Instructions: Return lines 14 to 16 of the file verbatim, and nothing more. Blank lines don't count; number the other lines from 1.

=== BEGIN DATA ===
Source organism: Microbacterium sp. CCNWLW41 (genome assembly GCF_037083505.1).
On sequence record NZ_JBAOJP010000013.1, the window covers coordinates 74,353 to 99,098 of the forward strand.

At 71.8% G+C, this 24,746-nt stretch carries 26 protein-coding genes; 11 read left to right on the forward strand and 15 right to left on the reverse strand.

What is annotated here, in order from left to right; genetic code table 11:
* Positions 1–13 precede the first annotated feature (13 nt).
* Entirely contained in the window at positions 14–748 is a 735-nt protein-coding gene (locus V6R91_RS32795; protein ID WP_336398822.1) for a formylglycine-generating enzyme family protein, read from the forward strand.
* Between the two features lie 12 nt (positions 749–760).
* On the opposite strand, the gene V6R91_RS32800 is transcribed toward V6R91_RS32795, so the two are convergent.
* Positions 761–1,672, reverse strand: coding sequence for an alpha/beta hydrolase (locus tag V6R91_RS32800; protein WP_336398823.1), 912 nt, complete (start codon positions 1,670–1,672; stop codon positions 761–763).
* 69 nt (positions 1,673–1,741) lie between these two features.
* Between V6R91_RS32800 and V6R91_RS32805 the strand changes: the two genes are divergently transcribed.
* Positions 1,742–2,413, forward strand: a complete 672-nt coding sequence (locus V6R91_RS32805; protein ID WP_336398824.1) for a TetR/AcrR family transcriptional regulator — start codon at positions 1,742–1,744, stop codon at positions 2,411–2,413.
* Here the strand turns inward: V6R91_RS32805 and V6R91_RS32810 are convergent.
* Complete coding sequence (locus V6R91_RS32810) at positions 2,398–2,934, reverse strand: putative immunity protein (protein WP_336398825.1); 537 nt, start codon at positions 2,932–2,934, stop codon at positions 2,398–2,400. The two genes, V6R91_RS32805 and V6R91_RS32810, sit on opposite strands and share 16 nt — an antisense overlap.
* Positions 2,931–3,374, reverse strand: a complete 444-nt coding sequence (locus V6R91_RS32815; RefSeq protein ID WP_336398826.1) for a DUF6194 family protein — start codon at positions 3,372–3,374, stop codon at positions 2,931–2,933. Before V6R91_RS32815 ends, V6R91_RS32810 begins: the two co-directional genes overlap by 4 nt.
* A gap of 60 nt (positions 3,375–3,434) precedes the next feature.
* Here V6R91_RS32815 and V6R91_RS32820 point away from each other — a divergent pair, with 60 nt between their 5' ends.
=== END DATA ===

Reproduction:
* Complete coding sequence (locus V6R91_RS32810) at positions 2,398–2,934, reverse strand: putative immunity protein (protein WP_336398825.1); 537 nt, start codon at positions 2,932–2,934, stop codon at positions 2,398–2,400. The two genes, V6R91_RS32805 and V6R91_RS32810, sit on opposite strands and share 16 nt — an antisense overlap.
* Positions 2,931–3,374, reverse strand: a complete 444-nt coding sequence (locus V6R91_RS32815; RefSeq protein ID WP_336398826.1) for a DUF6194 family protein — start codon at positions 3,372–3,374, stop codon at positions 2,931–2,933. Before V6R91_RS32815 ends, V6R91_RS32810 begins: the two co-directional genes overlap by 4 nt.
* A gap of 60 nt (positions 3,375–3,434) precedes the next feature.